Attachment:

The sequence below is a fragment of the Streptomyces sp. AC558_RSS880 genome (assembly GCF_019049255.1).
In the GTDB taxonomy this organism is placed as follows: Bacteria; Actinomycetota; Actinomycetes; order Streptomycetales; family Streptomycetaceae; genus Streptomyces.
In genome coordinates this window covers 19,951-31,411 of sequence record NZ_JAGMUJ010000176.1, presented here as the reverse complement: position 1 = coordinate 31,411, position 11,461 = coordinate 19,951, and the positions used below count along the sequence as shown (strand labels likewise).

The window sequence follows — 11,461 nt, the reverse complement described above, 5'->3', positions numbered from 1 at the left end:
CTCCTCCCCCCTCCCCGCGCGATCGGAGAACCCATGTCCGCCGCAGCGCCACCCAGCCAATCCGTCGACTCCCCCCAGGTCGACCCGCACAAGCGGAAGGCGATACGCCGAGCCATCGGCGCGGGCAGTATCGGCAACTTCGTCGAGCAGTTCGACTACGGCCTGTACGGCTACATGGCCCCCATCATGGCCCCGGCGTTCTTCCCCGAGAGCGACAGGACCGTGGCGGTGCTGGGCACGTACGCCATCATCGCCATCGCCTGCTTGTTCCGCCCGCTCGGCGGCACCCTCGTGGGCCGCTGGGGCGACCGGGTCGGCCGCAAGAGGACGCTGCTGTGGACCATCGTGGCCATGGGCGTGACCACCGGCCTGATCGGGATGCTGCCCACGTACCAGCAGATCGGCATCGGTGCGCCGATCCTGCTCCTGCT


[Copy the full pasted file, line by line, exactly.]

The sequence below is a fragment of the Streptomyces sp. AC558_RSS880 genome (assembly GCF_019049255.1).
In the GTDB taxonomy this organism is placed as follows: Bacteria; Actinomycetota; Actinomycetes; order Streptomycetales; family Streptomycetaceae; genus Streptomyces.
In genome coordinates this window covers 19,951-31,411 of sequence record NZ_JAGMUJ010000176.1, presented here as the reverse complement: position 1 = coordinate 31,411, position 11,461 = coordinate 19,951, and the positions used below count along the sequence as shown (strand labels likewise).

The window sequence follows — 11,461 nt, the reverse complement described above, 5'->3', positions numbered from 1 at the left end:
CTCCTCCCCCCTCCCCGCGCGATCGGAGAACCCATGTCCGCCGCAGCGCCACCCAGCCAATCCGTCGACTCCCCCCAGGTCGACCCGCACAAGCGGAAGGCGATACGCCGAGCCATCGGCGCGGGCAGTATCGGCAACTTCGTCGAGCAGTTCGACTACGGCCTGTACGGCTACATGGCCCCCATCATGGCCCCGGCGTTCTTCCCCGAGAGCGACAGGACCGTGGCGGTGCTGGGCACGTACGCCATCATCGCCATCGCCTGCTTGTTCCGCCCGCTCGGCGGCACCCTCGTGGGCCGCTGGGGCGACCGGGTCGGCCGCAAGAGGACGCTGCTGTGGACCATCGTGGCCATGGGCGTGACCACCGGCCTGATCGGGATGCTGCCCACGTACCAGCAGATCGGCATCGGTGCGCCGATCCTGCTCCTGCT